The New York Times discusses a photo spread in a recent Vogue India and how it was created:
NEW DELHI — An old woman missing her upper front teeth holds a child in rumpled clothes — who is wearing a Fendi bib (retail price, about $100).
A family of three squeezes onto a motorbike for their daily commute, the mother riding without a helmet and sidesaddle in the traditional Indian way — except that she has a Hermès Birkin bag (usually more than $10,000, if you can find one) prominently displayed on her wrist.
Elsewhere, a toothless barefoot man holds a Burberry umbrella (about $200).
Welcome to the new India — at least as Vogue sees it.
Vogue India's August issue presented a 16-page vision of supple handbags, bejeweled clutches and status-symbol umbrellas, modeled not by runway stars or the wealthiest fraction of Indian society who can actually afford these accessories, but by average Indian people.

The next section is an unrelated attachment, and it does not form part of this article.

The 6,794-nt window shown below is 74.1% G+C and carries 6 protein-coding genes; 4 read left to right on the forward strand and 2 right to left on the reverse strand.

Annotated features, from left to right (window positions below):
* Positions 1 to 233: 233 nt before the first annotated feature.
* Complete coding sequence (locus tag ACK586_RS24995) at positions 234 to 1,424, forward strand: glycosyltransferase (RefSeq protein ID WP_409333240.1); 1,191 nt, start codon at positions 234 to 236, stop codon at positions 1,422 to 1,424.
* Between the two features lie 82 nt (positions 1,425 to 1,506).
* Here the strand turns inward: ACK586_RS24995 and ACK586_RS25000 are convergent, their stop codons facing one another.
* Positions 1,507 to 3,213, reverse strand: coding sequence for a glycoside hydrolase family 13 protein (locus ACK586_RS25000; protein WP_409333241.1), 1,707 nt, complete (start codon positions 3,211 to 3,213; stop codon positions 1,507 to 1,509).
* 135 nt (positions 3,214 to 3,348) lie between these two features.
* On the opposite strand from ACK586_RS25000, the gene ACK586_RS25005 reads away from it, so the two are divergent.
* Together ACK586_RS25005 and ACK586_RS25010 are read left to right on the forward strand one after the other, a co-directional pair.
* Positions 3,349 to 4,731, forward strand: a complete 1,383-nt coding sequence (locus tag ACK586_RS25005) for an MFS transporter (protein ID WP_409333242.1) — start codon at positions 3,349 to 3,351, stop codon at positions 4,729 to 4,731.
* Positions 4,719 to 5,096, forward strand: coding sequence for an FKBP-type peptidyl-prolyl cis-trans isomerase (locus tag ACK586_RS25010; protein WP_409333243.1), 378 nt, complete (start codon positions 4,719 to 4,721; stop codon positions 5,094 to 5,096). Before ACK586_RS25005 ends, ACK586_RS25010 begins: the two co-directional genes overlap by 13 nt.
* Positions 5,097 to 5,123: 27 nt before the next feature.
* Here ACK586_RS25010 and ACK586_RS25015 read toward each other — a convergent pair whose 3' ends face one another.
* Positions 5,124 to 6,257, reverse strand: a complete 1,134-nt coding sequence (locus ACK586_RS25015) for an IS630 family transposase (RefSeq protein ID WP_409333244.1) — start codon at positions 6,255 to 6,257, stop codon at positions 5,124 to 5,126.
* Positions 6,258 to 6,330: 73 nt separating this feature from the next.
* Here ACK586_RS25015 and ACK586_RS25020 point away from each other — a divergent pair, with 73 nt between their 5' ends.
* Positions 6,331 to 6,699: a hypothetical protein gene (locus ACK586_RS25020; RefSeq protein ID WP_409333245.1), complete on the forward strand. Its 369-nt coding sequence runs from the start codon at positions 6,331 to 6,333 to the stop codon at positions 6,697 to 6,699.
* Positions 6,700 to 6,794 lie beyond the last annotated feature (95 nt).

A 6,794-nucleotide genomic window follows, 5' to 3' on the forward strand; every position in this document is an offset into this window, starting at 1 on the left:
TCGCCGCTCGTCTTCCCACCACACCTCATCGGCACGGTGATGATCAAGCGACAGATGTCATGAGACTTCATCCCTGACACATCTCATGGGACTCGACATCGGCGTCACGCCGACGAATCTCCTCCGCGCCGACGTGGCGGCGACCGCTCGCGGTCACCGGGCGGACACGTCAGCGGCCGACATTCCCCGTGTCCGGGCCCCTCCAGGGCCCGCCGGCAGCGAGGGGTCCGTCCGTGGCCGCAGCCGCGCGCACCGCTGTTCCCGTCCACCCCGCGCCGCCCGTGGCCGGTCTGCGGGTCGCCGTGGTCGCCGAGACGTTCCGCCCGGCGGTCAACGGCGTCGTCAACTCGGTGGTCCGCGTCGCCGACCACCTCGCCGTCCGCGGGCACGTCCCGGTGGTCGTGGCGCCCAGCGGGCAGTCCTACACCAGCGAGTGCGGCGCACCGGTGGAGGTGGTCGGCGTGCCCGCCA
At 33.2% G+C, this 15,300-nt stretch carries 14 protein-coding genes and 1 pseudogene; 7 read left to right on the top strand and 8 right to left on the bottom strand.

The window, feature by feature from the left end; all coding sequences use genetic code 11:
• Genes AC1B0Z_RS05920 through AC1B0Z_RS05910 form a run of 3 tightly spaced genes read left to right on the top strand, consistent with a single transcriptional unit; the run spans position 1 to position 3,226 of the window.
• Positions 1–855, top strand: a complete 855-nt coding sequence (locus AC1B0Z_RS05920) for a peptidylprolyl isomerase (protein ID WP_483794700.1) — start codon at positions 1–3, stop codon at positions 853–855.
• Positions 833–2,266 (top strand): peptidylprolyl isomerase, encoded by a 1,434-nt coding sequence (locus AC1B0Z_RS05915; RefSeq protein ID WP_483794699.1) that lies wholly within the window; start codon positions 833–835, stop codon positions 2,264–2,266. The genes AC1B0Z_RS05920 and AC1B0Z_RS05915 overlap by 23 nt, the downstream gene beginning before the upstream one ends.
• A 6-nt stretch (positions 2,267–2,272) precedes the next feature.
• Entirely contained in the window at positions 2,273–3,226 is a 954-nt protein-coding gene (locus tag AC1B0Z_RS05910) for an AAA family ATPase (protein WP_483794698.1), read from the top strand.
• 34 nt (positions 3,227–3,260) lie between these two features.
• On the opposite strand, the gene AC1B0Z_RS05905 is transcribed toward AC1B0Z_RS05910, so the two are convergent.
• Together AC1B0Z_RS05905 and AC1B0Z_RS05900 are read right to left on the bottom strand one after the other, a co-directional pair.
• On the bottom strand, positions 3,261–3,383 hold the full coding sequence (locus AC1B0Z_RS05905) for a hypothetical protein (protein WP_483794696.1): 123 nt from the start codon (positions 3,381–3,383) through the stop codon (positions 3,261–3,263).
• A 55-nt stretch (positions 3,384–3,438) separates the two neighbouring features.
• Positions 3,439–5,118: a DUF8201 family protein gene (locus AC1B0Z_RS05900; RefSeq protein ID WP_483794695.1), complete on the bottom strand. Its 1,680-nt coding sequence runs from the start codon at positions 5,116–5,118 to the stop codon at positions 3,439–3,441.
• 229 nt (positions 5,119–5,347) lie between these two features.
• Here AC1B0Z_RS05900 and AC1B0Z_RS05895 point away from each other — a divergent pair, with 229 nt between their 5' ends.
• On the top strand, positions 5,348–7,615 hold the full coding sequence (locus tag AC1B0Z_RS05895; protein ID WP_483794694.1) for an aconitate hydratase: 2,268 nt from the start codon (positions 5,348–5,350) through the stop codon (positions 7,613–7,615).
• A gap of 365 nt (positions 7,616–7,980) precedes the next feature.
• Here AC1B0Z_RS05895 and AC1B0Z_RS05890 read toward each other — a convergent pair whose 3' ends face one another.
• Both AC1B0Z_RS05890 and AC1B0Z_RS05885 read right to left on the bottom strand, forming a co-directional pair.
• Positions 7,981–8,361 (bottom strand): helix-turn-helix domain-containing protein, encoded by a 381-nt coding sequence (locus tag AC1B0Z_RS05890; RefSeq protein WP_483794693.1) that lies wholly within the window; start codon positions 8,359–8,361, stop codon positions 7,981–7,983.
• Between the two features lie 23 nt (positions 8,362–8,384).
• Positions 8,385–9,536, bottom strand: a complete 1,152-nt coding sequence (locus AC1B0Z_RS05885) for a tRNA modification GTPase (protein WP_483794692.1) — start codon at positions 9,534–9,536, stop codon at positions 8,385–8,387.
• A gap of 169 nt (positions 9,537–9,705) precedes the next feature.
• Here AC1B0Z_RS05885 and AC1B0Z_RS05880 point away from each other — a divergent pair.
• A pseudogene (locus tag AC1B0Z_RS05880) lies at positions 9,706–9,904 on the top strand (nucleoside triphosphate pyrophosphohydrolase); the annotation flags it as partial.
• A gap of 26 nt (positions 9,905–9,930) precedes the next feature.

Perhaps not surprisingly, not everyone in India was amused.
Mmm. Imagine a restaurant chain doing a photo spread about the starving of the world eating their steak-with-barely-bruised-gooseberries, not to feed the poor but to sell the food to the wealthy. I can see why some might not be amused when the people in the photos are never going to be able to afford the advertised products. Besides, I doubt that the poor fashion models were allowed to keep that expensive bib or that Burberry umbrella, though I may be wrong.
But take a step deeper: Is all this super-consumption perfectly OK if the photos don't show any of the poor who can't afford the products? I'm entering into the ouch-territory here and should probably not go any further lest this post becomes a long treatise on global capitalism and the like.
Instead, I will note that fashion photo shoots have a long tradition of using "exotic" poor people as a colorful and artistic background for the pictures. The emotions that evokes are every bit as difficult and unpleasant as the ones discussed in the New York Times piece. Or have been for me at least.